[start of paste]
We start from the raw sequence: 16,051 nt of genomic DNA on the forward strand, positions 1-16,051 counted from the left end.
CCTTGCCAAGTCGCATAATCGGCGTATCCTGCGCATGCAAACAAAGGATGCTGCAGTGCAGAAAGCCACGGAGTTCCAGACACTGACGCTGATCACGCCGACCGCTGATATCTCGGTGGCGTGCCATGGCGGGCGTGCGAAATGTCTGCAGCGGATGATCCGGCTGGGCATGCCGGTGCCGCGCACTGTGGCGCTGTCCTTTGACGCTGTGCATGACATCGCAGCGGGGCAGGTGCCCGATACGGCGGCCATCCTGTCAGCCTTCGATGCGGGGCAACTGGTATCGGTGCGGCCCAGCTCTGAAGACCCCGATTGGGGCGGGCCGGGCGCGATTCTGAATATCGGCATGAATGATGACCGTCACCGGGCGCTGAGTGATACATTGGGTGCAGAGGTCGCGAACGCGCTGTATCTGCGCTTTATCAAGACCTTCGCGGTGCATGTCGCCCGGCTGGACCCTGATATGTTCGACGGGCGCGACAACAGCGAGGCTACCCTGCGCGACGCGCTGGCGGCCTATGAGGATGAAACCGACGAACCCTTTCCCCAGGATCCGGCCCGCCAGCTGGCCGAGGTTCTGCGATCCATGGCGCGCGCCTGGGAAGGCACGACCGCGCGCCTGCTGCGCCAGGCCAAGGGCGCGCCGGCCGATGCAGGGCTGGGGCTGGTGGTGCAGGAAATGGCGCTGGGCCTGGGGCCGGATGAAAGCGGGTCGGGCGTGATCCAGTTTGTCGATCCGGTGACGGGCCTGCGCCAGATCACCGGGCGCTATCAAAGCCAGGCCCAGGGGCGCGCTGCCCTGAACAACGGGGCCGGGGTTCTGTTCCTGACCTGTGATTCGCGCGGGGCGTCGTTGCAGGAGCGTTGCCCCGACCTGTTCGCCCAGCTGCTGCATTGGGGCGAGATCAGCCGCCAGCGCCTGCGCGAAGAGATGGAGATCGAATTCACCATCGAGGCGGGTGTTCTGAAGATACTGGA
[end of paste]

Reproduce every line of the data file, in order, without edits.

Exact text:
We start from the raw sequence: 16,051 nt of genomic DNA on the forward strand, positions 1-16,051 counted from the left end.
CCTTGCCAAGTCGCATAATCGGCGTATCCTGCGCATGCAAACAAAGGATGCTGCAGTGCAGAAAGCCACGGAGTTCCAGACACTGACGCTGATCACGCCGACCGCTGATATCTCGGTGGCGTGCCATGGCGGGCGTGCGAAATGTCTGCAGCGGATGATCCGGCTGGGCATGCCGGTGCCGCGCACTGTGGCGCTGTCCTTTGACGCTGTGCATGACATCGCAGCGGGGCAGGTGCCCGATACGGCGGCCATCCTGTCAGCCTTCGATGCGGGGCAACTGGTATCGGTGCGGCCCAGCTCTGAAGACCCCGATTGGGGCGGGCCGGGCGCGATTCTGAATATCGGCATGAATGATGACCGTCACCGGGCGCTGAGTGATACATTGGGTGCAGAGGTCGCGAACGCGCTGTATCTGCGCTTTATCAAGACCTTCGCGGTGCATGTCGCCCGGCTGGACCCTGATATGTTCGACGGGCGCGACAACAGCGAGGCTACCCTGCGCGACGCGCTGGCGGCCTATGAGGATGAAACCGACGAACCCTTTCCCCAGGATCCGGCCCGCCAGCTGGCCGAGGTTCTGCGATCCATGGCGCGCGCCTGGGAAGGCACGACCGCGCGCCTGCTGCGCCAGGCCAAGGGCGCGCCGGCCGATGCAGGGCTGGGGCTGGTGGTGCAGGAAATGGCGCTGGGCCTGGGGCCGGATGAAAGCGGGTCGGGCGTGATCCAGTTTGTCGATCCGGTGACGGGCCTGCGCCAGATCACCGGGCGCTATCAAAGCCAGGCCCAGGGGCGCGCTGCCCTGAACAACGGGGCCGGGGTTCTGTTCCTGACCTGTGATTCGCGCGGGGCGTCGTTGCAGGAGCGTTGCCCCGACCTGTTCGCCCAGCTGCTGCATTGGGGCGAGATCAGCCGCCAGCGCCTGCGCGAAGAGATGGAGATCGAATTCACCATCGAGGCGGGTGTTCTGAAGATACTGGA